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10-12 lockers a puzzle, not territorial

Sophomore+Karsen+Kast+closes+his+second-floor+locker+on+Monday%2C+August+20+before+his+third+period+class.+The+high+number+of+sophomores+has+caused+the+school+to+place+10th+graders+on+the+second+floor.+Photo+by+Nol+Beckley.+
Sophomore Karsen Kast closes his second-floor locker on Monday, August 20 before his third period class. The high number of sophomores has caused the school to place 10th graders on the second floor. Photo by Nol Beckley.

Sophomore Karsen Kast closes his second-floor locker on Monday, August 20 before his third period class. The high number of sophomores has caused the school to place 10th graders on the second floor. Photo by Nol Beckley.

Sophomore Karsen Kast closes his second-floor locker on Monday, August 20 before his third period class. The high number of sophomores has caused the school to place 10th graders on the second floor. Photo by Nol Beckley.

Hannah Harper, Editor-In-Chief

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This school year, as kids lined up at registration with their school clothes on, dreading the start of the school year, they had a different kind of surprise coming their way. The seniors, their final year expected to be spent upstairs, where their seniority is made apparent by their most sought after lockers, found out they had been placed in lockers previously given to sophomores.

Some seniors were unhappy about the situation, but not just for the reason that their seniority was supposed to mean a better locker placement, as Senior Emily West puts it.

“Being a senior and having your locker upstairs isn’t just a nice privilege, it makes things much more convenient. Most senior classes are upstairs, so it’s less of a walk and makes it much easier to get to class,” West said.

Since some of the seniors and juniors found out their lockers would be downstairs, it was hard to understand because most of upperclassmen classes are upstairs, so the change in locker assignments made it more difficult to navigate from class to class.

“It’s actually not that big of a deal, I just think it would be more convenient to have my locker upstairs because I have more classes upstairs,” said senior Jordyn Bilger. “The whole situation is kind of frustrating in that aspect.”

The upstairs is a kind of heaven after being downstairs for two years, as both a junior and sophomore. As students that are not in their final year of high school, the upstairs is a haven from navigating the crowded hallways of the downstairs.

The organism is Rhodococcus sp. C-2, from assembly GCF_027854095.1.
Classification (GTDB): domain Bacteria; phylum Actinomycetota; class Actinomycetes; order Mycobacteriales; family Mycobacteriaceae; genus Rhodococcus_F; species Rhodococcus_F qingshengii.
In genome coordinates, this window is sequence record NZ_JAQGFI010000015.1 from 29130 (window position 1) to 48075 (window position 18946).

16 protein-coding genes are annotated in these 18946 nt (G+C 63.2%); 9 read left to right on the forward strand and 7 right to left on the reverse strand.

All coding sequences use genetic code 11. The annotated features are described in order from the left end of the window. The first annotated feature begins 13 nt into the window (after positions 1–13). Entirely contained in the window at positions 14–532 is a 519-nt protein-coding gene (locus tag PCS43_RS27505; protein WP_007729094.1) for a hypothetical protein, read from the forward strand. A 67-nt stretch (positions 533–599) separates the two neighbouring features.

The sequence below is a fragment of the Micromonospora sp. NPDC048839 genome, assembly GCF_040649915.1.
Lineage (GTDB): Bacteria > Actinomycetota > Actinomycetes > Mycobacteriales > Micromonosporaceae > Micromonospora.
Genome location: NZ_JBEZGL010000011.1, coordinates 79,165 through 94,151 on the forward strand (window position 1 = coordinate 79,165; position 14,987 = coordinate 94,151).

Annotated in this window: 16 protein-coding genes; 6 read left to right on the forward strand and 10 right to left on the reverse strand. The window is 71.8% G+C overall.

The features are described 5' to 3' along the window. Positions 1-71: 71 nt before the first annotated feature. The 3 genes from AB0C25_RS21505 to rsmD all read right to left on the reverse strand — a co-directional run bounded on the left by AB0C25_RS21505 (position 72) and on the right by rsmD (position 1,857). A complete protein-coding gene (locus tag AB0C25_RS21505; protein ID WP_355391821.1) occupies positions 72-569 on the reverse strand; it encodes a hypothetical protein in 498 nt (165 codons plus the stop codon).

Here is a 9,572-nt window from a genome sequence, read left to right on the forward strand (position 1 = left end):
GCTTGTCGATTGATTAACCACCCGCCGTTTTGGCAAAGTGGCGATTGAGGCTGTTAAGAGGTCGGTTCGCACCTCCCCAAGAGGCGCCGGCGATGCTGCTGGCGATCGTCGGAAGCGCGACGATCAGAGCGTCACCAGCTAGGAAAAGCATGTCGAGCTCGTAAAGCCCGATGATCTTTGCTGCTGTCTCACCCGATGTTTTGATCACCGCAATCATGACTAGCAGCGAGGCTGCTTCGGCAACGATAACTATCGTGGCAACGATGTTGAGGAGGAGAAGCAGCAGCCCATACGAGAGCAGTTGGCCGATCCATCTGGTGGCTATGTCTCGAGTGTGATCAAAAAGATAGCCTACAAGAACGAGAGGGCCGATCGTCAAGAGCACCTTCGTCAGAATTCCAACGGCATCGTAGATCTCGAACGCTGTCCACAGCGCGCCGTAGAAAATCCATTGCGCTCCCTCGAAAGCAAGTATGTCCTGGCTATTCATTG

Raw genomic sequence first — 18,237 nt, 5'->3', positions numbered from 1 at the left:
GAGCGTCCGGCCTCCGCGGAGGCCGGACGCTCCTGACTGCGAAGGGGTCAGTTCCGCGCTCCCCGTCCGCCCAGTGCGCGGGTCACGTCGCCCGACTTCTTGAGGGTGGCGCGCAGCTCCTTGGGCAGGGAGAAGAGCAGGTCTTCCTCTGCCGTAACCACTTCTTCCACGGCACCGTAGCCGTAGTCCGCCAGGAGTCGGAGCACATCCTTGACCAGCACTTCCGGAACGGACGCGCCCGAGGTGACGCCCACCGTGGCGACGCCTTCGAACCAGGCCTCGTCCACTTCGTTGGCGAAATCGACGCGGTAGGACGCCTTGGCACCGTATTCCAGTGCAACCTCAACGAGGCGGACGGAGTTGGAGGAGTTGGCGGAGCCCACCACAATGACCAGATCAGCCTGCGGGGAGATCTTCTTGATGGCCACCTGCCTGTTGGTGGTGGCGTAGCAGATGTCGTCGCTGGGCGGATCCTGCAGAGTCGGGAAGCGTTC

“Sophomores having lockers upstairs without working hard for two years to earn that privilege is frustrating.” said West. “To some, this seems like whining, but it isn’t. Privileges must be earned, not handed to people.”

It’s like waiting as a little kid for Christmas to come, as some seniors make it seem. The freedom of not having to be downstairs with the younger kids, and being the oldest in the school, with the best lockers in the best spots.

“For as long as I’ve been at Carroll I couldn’t wait to be upstairs cause that’s when you knew it was your senior year,” said senior Cassandra Bohne. “But now they changed it, I feel like a little kids who got a piece of candy stolen from them. I feel like a junior again. I just don’t understand why they did that.”

As Bohne puts it, it like taking away a sort of promise from the older kids, and some of the juniors too. The reason some are so upset is not only because of the fact that they have the locker downstairs, but that the sophomores have the ones upstairs, it’s becoming more of a territorial situation.

“Upstairs has always been Senior and Junior territory and downstairs has always been sophomore territory,” said junior Chloe Nuttle. “So switching it around will make people mad because of the fact certain people have waited so many years for a certain spot upstairs and are now stuck downstairs.”

Although students have been feeling down about their new locker placement, Mr. Bitting said there was no thought about seniority, but more thought about where everyone could go. Many of the lockers downstairs are only able to fit kids every other locker because of the way the walls are not able to hold up to pressure from both sides.

“The sophomore class is the bubble,” said Bitting. The sheer amount of kids that has now entered the 10-12 building has made it harder to make the sophomore lockers every other, making so that they have had to split up classes in order to fit all of the students in areas where there were enough “useable” lockers.

The explanation of the lockers was merely a mathematical solution to the amount of kids now in the main building. Since the sophomore class is so big, this will most likely be the norm because of the need for lockers for each student. This year’s freshmen class is smaller than the sophomores, so the lockers should rotate back to normal after the sophomores become upperclassmen.

The solution focused on how to fit everyone in an area where lockers could be used, with no real thoughts of what class each student was in. The next thing to think about, says Bitting, is how to make sure everyone is comfortable in lunches, because of the mass amounts of students in the lunchroom.

About the Writer
Hannah Harper, Editor in Chief



Junior Hannah Harper is now in her second year of newspaper, after having taken journalism her freshman year. As this is her first year as Editor,...

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10-12 lockers a puzzle, not territorial